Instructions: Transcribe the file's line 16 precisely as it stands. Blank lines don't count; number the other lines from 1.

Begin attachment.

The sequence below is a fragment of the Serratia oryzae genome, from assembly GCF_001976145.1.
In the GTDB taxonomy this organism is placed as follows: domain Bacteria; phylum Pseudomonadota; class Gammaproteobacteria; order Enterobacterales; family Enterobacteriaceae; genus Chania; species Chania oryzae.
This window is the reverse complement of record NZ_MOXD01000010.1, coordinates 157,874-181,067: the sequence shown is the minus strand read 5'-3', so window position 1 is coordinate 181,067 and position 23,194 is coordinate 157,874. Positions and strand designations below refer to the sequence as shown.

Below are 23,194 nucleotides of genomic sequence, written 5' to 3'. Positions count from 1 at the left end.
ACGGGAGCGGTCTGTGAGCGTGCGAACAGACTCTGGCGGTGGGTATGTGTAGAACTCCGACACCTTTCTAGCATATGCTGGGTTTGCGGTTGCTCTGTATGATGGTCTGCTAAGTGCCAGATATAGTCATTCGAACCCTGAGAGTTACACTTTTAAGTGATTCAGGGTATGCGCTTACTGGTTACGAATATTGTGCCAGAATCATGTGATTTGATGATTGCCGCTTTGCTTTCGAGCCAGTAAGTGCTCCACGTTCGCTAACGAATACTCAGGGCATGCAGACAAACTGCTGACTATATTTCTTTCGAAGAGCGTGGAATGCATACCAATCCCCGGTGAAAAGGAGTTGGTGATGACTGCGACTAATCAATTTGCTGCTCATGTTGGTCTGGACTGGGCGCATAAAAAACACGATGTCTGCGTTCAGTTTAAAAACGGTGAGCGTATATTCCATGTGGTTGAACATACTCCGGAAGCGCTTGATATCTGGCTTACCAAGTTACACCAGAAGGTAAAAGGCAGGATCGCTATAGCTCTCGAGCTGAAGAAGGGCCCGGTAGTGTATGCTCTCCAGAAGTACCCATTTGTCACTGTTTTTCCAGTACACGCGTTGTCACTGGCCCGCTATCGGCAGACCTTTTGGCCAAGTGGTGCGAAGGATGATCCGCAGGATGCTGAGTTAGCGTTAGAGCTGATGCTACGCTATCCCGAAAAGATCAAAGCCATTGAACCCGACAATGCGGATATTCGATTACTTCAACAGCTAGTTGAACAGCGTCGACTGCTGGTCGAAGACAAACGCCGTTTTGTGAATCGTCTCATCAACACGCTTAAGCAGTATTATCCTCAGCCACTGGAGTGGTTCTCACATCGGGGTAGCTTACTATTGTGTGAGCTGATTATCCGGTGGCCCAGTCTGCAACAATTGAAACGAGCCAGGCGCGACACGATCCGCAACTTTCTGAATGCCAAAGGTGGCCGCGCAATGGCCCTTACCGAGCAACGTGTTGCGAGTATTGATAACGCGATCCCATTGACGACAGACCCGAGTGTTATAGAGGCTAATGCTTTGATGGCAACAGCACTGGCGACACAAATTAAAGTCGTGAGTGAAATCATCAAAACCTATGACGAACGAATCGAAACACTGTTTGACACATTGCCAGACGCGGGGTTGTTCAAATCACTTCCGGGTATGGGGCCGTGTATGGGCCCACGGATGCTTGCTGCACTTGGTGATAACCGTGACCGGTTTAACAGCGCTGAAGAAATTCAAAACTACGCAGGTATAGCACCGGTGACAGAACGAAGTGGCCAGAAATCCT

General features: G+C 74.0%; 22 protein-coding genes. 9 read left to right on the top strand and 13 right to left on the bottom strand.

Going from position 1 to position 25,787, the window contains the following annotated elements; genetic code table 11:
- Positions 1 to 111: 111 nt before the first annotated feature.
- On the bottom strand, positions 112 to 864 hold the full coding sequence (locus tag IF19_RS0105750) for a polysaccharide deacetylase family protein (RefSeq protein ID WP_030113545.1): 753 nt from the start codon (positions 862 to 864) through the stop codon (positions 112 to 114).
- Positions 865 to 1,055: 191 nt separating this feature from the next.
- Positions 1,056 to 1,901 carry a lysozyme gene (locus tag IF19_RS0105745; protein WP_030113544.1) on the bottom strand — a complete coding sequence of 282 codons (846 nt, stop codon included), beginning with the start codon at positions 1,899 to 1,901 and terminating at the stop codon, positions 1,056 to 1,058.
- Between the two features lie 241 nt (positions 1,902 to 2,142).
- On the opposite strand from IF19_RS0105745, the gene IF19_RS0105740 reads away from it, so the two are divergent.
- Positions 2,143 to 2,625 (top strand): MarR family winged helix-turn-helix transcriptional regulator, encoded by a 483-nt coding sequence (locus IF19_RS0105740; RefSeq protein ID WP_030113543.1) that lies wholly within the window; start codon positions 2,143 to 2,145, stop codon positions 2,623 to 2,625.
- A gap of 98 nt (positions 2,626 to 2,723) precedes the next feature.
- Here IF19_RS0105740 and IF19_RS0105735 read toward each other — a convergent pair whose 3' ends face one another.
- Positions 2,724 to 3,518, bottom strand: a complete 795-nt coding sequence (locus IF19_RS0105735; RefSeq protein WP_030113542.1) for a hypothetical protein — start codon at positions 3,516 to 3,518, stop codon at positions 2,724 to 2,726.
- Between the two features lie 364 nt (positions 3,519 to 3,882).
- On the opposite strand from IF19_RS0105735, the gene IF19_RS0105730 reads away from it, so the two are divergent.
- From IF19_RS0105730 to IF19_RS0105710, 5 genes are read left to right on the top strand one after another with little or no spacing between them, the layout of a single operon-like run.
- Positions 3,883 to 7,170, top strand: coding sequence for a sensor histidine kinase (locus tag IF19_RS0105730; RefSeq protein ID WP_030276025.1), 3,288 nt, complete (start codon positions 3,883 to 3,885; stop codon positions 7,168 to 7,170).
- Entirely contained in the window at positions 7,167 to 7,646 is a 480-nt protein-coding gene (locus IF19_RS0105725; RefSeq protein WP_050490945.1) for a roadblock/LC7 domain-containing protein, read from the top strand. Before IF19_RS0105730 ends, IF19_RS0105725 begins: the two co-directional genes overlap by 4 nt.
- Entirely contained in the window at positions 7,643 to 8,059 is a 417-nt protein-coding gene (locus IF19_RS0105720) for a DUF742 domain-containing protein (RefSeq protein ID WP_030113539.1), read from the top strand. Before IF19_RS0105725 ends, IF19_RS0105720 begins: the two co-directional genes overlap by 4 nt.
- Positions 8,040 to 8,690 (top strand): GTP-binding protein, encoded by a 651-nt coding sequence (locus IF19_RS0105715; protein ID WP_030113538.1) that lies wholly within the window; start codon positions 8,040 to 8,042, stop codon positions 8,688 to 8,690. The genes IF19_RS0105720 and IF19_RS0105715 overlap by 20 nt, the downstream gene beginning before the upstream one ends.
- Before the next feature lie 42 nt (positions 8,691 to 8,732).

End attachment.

- Here IF19_RS0105740 and IF19_RS0105735 read toward each other — a convergent pair whose 3' ends face one another.